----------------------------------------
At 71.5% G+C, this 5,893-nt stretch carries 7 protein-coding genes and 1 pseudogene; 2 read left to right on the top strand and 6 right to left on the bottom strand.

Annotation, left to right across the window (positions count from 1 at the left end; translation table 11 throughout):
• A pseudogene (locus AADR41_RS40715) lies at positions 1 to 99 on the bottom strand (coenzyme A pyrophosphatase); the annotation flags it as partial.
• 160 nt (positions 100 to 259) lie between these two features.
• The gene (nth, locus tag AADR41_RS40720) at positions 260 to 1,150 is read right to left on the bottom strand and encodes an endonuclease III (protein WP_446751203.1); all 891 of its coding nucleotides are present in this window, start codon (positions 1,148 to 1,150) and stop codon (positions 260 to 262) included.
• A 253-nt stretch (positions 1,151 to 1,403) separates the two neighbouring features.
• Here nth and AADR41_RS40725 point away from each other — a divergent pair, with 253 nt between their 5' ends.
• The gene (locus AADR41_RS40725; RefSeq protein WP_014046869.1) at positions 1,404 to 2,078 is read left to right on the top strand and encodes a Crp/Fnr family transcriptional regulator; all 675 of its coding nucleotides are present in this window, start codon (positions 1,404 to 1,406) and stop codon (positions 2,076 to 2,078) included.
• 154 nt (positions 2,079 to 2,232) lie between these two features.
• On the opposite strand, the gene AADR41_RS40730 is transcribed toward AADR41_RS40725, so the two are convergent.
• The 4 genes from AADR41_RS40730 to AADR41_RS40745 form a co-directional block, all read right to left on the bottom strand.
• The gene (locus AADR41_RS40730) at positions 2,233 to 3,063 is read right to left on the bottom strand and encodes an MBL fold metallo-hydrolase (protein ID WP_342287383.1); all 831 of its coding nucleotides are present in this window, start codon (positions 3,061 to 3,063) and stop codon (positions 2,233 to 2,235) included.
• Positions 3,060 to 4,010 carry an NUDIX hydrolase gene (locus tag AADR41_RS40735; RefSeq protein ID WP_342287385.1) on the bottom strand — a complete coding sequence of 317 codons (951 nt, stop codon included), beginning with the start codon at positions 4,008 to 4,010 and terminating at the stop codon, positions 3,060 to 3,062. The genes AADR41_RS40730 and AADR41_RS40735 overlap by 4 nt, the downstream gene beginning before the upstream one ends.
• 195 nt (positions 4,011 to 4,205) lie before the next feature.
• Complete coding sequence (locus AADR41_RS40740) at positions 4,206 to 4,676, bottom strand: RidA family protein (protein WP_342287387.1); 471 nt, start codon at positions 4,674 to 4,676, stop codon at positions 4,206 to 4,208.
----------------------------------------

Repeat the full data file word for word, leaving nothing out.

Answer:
At 71.5% G+C, this 5,893-nt stretch carries 7 protein-coding genes and 1 pseudogene; 2 read left to right on the top strand and 6 right to left on the bottom strand.

Annotation, left to right across the window (positions count from 1 at the left end; translation table 11 throughout):
• A pseudogene (locus AADR41_RS40715) lies at positions 1 to 99 on the bottom strand (coenzyme A pyrophosphatase); the annotation flags it as partial.
• 160 nt (positions 100 to 259) lie between these two features.
• The gene (nth, locus tag AADR41_RS40720) at positions 260 to 1,150 is read right to left on the bottom strand and encodes an endonuclease III (protein WP_446751203.1); all 891 of its coding nucleotides are present in this window, start codon (positions 1,148 to 1,150) and stop codon (positions 260 to 262) included.
• A 253-nt stretch (positions 1,151 to 1,403) separates the two neighbouring features.
• Here nth and AADR41_RS40725 point away from each other — a divergent pair, with 253 nt between their 5' ends.
• The gene (locus AADR41_RS40725; RefSeq protein WP_014046869.1) at positions 1,404 to 2,078 is read left to right on the top strand and encodes a Crp/Fnr family transcriptional regulator; all 675 of its coding nucleotides are present in this window, start codon (positions 1,404 to 1,406) and stop codon (positions 2,076 to 2,078) included.
• 154 nt (positions 2,079 to 2,232) lie between these two features.
• On the opposite strand, the gene AADR41_RS40730 is transcribed toward AADR41_RS40725, so the two are convergent.
• The 4 genes from AADR41_RS40730 to AADR41_RS40745 form a co-directional block, all read right to left on the bottom strand.
• The gene (locus AADR41_RS40730) at positions 2,233 to 3,063 is read right to left on the bottom strand and encodes an MBL fold metallo-hydrolase (protein ID WP_342287383.1); all 831 of its coding nucleotides are present in this window, start codon (positions 3,061 to 3,063) and stop codon (positions 2,233 to 2,235) included.
• Positions 3,060 to 4,010 carry an NUDIX hydrolase gene (locus tag AADR41_RS40735; RefSeq protein ID WP_342287385.1) on the bottom strand — a complete coding sequence of 317 codons (951 nt, stop codon included), beginning with the start codon at positions 4,008 to 4,010 and terminating at the stop codon, positions 3,060 to 3,062. The genes AADR41_RS40730 and AADR41_RS40735 overlap by 4 nt, the downstream gene beginning before the upstream one ends.
• 195 nt (positions 4,011 to 4,205) lie before the next feature.
• Complete coding sequence (locus AADR41_RS40740) at positions 4,206 to 4,676, bottom strand: RidA family protein (protein WP_342287387.1); 471 nt, start codon at positions 4,674 to 4,676, stop codon at positions 4,206 to 4,208.